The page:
Readers' letters: Underused cycle lanes are a headache
Today I walked from Buckstone shops to the city bypass and back. I headed south at 1.50pm and north at 2.10pm.
Two cyclists were heading north and one south. So a total of three cyclists in about 40 minutes.One of those heading north was not using the cycle lane opposite the telephone exchange but on the outside of the parked cars.
Interestingly there was a house move on Comiston Road and the only place the removal van could park was inside the bollards, completely blocking the pavement and cycle path.
Similarly a roofing contractor also parked in the cycle lane, obviously carrying out emergency roof repairs after the recent storms.
I do not blame either of them as they have no alternative.
Ian Vandepeear, Edinburgh.
Pub name change was unnecessary
I have a friend who often uses the word "bitch" in her conversation. She is not considered the slightest bit offensive. That is because she is a dog breeder and the name for a female canine is a bitch.
There is no need for a dog's designation to be changed because some people have commandeered it to use as an abusive term and the pub sign makes perfectly clear it is not referring to a person.
I wonder if Dunbar will be next in line for attack about Black Agnes?
Gail Keating, Bonnyrigg.
Listed Building rule can apply to signage
The News provided a report on 3 February that a large pub chain has decided to change the name of the 17th century tavern in Linlithgow despite many protests and objections. The current name concerns a local legend and features on the town’s crest.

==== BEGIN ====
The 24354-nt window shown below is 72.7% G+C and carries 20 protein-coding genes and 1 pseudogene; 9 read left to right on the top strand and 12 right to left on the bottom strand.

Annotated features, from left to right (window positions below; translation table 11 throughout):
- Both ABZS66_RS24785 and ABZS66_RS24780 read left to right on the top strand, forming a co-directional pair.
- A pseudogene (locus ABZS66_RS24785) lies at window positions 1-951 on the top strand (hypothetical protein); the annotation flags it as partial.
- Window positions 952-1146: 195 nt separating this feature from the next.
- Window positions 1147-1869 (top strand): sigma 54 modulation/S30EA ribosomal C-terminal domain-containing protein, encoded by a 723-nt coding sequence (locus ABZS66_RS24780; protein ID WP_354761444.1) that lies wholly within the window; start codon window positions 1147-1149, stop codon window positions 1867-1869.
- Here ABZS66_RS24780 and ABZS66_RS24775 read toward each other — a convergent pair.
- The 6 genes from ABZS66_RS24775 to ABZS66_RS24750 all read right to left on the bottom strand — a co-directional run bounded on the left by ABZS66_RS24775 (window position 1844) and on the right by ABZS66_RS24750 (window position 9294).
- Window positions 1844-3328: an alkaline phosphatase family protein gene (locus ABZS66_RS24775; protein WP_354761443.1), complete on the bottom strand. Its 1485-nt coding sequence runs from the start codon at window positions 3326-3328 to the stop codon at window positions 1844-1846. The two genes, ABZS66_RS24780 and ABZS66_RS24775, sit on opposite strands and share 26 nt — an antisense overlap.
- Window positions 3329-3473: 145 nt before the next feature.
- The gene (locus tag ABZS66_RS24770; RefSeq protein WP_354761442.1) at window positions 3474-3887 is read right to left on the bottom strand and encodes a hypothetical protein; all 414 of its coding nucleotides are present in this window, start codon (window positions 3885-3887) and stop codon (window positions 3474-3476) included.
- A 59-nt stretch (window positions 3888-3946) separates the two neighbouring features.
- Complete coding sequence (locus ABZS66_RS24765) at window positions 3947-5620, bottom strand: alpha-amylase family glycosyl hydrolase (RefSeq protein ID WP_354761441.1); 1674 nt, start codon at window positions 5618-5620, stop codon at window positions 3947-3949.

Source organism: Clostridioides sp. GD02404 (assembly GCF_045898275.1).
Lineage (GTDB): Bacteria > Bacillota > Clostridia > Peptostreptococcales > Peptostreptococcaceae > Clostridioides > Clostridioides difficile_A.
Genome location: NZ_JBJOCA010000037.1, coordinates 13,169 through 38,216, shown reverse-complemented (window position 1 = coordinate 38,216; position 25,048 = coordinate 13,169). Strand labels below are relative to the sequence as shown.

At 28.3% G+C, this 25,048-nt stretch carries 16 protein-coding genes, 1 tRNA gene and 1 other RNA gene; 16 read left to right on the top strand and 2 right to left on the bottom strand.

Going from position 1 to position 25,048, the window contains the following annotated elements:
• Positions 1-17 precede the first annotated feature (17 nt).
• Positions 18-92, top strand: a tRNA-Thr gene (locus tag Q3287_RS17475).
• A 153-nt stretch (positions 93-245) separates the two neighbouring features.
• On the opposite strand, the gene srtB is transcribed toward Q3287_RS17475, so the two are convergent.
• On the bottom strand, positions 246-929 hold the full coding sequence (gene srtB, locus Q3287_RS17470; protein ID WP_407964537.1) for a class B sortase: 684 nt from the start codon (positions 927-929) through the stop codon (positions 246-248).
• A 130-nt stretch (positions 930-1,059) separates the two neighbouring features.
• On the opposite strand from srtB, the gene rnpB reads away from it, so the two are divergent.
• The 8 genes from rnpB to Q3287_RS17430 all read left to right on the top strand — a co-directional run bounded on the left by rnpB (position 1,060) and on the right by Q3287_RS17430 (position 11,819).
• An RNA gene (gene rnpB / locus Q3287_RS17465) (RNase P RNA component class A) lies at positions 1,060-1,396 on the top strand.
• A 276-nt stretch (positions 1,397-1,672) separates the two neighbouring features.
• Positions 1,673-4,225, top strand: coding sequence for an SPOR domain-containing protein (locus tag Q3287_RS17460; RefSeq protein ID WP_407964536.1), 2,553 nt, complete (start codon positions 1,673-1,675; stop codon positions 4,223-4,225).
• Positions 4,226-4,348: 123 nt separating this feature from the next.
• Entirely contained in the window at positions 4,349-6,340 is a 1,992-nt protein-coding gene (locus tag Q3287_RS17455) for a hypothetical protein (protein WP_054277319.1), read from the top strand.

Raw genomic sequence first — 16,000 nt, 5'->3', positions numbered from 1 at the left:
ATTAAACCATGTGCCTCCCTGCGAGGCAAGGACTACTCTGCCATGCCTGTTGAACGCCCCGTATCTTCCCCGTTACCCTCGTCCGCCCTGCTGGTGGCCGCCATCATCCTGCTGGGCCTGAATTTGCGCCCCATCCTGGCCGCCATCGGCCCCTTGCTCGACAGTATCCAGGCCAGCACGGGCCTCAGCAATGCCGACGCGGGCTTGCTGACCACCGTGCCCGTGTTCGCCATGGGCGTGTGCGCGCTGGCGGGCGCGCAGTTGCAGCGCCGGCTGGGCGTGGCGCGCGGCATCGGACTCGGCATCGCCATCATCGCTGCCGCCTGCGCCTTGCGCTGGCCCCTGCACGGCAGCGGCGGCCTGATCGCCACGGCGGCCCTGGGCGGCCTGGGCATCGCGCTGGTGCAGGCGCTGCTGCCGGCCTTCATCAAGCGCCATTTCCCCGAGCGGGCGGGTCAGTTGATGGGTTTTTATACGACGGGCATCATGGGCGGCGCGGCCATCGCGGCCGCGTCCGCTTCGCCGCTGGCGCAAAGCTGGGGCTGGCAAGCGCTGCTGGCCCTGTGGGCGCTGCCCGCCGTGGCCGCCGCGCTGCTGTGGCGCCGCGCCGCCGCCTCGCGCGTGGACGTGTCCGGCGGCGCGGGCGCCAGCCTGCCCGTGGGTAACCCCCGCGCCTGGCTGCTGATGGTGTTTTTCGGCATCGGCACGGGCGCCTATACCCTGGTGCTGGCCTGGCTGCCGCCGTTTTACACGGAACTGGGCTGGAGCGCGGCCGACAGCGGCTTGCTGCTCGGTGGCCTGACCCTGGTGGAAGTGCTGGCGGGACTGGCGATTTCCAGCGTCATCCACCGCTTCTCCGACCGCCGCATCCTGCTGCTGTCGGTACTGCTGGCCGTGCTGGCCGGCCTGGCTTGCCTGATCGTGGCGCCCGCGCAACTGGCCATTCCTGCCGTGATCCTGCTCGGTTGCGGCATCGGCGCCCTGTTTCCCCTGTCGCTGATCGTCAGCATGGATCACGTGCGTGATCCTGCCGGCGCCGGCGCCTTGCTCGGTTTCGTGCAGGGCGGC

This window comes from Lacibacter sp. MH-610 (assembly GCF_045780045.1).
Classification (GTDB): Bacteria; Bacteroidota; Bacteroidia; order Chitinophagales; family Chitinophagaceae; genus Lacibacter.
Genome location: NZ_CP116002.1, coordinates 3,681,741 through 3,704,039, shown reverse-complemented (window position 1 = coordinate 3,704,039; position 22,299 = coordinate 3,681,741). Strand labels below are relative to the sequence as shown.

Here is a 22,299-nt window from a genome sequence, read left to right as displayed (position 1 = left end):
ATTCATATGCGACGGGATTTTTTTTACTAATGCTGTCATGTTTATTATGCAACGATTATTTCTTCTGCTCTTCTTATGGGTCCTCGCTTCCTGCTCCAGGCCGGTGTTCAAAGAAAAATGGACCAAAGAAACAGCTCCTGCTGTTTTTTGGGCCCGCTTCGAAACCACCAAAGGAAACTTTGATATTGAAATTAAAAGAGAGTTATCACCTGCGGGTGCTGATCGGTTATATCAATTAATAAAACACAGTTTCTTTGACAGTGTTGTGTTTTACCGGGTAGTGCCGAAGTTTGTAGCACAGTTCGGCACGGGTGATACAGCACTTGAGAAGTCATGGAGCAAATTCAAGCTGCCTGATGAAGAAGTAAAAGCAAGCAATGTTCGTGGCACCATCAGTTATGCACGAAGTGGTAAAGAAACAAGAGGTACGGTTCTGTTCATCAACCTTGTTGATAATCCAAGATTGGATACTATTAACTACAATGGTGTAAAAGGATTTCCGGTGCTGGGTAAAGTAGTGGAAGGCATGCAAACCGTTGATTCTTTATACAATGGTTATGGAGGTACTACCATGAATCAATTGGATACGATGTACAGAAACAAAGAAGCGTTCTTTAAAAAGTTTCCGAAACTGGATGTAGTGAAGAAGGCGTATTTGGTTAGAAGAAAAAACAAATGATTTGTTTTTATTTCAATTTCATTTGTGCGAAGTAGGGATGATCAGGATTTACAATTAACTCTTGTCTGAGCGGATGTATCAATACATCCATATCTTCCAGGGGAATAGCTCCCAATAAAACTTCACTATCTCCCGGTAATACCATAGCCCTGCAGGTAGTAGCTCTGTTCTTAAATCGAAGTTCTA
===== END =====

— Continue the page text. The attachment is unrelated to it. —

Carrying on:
The tavern was given a Grade C listing in 1992. Before making any changes to signs or images on the outside, the owner requires to obtain Listed Building Consent (LBC) through the planning system.
West Lothian Council have correctly confirmed that they can’t prevent the name changing. When LBC is requested they should be able to decide whether the change to the signage and images are appropriate and sympathetic to the setting and character.
Alastair Murray, Edinburgh.
Join your kids in online gaming
Online gaming plays an important part in many children and young people’s lives. It provides them with entertainment, opportunities to learn new skills and allows them to stay connected with their friends. But there can be risks involved.
This year, the theme of Safer Internet Day (8 February) – an awareness day by the UK Safer Internet Centre – is ‘All fun and games? Exploring respect and relationships online’.
We are supporting the day by challenging parents and carers to host an online games night with their family to get to know their child’s favourite platform and start a conversation on online safety and how they can support them.
Whether it’s Fortnite or FIFA, talking to your child about what they’re doing online is important in helping keep them safe and Safer Internet Day is a great opportunity to have this conversation.
Readers can find out how to hold a games night by visiting our online safety hub, which provides advice and information on a variety of online safety topics, at www.nspcc.org.uk.
Gail Sayles, NSPCC Scotland.
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